In 1945 Dr. Desmond Ford became aware of problems in the traditional interpretation
of Daniel 8:14, the sanctuary, and the investigative judgment,
and began looking for a better understanding of the passages of Scripture involved.
Over the next thirty-four years he discussed these problems in private
with fellow teachers and ministers, but said nothing about them in public
until October 27, 1979, when members of the Pacific Union College faculty requested him to do so.
During those years he discovered that over the preceeding century seventeen
church leaders had struggled unsuccessfully with the same problems, that
several contemporary church leaders and a majority of his fellow Bible scholars
acknowledged these unresolved problems, that the Seventh-day Adventist
Bible Commentary and other church publications implicitly confirmed the conclusions
to which he had come, that several church leaders were on record
calling for a definitive resolution of the problems, that the church had made
no serious attempt to resolve them, and that the theological climate in the
church was not amenable to objective dialog regarding them.
Ford's own intensive study indicated that the traditional interpretation
of Daniel 8:14, the sanctuary, and the investigative judgment completely ignored
the context of the passages of Scripture cited, the meaning of key
Hebrew and Greek words, and the meaning the inspired writers intended to convey
(as determined by their own statements and the context in which they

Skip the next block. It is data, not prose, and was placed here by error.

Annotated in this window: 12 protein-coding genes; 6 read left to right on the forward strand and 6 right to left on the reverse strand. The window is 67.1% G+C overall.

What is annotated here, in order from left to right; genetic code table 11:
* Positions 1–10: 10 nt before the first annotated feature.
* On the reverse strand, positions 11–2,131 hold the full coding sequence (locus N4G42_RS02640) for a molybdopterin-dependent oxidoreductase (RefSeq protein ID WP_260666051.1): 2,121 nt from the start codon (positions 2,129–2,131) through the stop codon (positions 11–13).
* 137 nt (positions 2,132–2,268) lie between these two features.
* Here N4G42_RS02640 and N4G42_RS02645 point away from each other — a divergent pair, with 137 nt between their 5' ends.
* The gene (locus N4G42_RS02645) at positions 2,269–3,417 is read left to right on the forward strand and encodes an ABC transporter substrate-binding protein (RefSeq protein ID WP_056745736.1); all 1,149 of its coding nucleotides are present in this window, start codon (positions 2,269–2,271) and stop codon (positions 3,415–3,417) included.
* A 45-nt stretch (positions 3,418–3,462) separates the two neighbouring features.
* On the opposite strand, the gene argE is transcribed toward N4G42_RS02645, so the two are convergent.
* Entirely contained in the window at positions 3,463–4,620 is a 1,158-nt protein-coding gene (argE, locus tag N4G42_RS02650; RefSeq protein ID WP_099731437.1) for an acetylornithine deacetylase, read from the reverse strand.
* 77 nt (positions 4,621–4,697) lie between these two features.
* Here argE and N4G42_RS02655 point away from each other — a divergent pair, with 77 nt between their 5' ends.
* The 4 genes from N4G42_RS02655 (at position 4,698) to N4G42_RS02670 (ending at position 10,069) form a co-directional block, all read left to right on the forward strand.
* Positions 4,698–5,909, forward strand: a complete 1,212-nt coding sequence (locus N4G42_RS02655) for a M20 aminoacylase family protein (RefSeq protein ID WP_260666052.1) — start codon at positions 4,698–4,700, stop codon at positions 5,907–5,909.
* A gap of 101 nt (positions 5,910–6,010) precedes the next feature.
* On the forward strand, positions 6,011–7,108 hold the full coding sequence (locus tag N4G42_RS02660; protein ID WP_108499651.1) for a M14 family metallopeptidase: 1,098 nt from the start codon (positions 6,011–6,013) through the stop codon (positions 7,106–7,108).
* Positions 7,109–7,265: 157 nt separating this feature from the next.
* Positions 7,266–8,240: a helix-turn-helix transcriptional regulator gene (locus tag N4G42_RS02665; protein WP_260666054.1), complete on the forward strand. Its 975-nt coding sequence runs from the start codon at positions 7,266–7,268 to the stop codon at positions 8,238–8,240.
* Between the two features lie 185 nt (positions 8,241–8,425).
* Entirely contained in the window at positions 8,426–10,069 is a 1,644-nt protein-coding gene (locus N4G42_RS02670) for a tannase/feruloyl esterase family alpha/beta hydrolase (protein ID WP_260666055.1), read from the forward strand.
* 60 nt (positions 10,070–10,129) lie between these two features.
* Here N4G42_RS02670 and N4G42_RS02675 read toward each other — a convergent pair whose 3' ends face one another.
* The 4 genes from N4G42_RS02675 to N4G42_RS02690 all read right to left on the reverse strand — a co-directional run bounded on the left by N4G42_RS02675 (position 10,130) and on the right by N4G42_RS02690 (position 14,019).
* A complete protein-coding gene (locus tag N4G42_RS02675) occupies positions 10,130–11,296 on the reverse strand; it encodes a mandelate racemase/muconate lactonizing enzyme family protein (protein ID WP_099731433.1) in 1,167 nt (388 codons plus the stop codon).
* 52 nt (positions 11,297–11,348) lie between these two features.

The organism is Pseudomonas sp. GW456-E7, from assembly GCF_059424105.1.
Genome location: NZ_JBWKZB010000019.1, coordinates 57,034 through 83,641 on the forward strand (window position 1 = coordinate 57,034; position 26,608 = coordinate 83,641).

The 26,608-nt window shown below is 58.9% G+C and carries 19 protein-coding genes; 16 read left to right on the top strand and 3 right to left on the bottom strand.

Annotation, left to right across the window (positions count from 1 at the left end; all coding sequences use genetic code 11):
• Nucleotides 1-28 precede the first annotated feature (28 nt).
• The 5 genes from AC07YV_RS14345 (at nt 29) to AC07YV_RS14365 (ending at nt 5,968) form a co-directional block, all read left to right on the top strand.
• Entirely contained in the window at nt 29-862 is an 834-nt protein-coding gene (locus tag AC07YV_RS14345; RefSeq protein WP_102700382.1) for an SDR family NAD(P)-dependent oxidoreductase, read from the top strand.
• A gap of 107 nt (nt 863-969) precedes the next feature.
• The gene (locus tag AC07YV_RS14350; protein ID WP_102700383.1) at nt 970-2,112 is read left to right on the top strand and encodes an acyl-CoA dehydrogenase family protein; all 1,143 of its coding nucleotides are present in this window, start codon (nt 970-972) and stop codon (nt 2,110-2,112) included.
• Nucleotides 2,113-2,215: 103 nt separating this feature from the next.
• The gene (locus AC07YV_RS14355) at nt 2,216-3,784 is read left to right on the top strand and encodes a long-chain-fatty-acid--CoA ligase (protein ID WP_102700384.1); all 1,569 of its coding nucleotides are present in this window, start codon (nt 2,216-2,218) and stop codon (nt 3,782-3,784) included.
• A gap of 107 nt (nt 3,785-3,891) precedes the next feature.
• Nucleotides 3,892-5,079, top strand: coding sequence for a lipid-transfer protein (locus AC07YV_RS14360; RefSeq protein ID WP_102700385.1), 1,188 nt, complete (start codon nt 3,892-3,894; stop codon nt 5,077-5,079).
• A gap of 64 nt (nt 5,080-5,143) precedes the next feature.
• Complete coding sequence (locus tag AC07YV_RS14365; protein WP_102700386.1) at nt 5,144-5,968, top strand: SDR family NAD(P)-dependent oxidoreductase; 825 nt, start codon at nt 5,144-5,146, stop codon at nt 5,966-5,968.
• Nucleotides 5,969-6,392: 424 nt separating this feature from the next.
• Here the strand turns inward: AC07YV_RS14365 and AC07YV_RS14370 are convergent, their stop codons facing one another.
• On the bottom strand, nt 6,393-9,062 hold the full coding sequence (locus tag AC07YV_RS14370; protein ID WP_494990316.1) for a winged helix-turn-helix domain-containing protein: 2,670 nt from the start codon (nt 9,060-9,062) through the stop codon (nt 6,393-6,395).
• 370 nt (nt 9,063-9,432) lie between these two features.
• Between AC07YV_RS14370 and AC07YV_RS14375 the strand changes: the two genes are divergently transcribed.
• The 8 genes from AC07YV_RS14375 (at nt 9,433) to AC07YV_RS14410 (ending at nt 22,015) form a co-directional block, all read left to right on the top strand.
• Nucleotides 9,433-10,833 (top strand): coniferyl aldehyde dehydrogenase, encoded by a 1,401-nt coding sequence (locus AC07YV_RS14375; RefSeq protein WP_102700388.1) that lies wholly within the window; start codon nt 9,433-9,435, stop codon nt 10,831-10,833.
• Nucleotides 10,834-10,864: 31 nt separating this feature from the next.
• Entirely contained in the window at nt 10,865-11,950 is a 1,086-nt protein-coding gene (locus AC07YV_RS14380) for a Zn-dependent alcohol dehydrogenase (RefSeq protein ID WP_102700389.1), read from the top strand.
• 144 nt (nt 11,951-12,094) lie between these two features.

occur). Instead, he found, the traditional interpretation relies on a series
of invalid interlocking assumptions and invalid analogies with Leviticus 16
and Hebrews 6 and 9, and that it is based on the prooftext method of Bible
study (which unwittingly reads the modern reader's ideas into the words of
Scripture instead of recognizing the meaning the inspired writers intended
them to convey).
In his study Ford discovered the Bible principle that predictive prophecy
relating to probationary time is conditional on the response of those to
whom it was originally addressed and the historical circumstances to which it
originally applied, and that it may have dual or multiple fulfillments. He
cites literally scores of instances in which the Bible itself, the writings
of Ellen G. White, the Seventh-day Adventist Bible Commentary, and other
church publications have acknowledged the principle of dual and multiple fulfillment.
He refers to this as the apotelesmatic principle.
Based on the apotelesmatic principle, Ford concludes that the primary
fulfillment of Daniel 8:14 occurred when Antiochus Epiphanes sought to obliterate
worship of the God of heaven (about 165 B.C.), and that its application
to 1844 is a valid apotelesmatic fulfillment. He emphatically declares
his firm belief that God led the pioneers of the Advent Message in the traumatic
wake of the great disappointment of October 22, 1844, in their understanding
of Daniel 8:14, and in recognizing the Seventh-day Adventist Church
as divinely commissioned to proclaim the everlasting gospel in the context of
the hour of divine judgment and the return of Christ.
Ford also expresses his deep personal appreciation of the ministry of
Ellen White, and recognition that God entrusted her with the gift of prophecy.
He recognizes her role as God's messenger to the church as primarily
pastoral, and her counsel as designed to lead the church in the fulfillment
of God's purpose for it. She always directed people to the Bible as our supreme
authority in all matters of faith and doctrine, and refused to function
as an infallible exegete of the Bible. Her use of Scripture was pastoral and
homiletical, not exegetical. Following her counsel, Ford is committed to
taking the Bible itself as its own interpreter and ultimate authority in all
matters of faith and doctrine.
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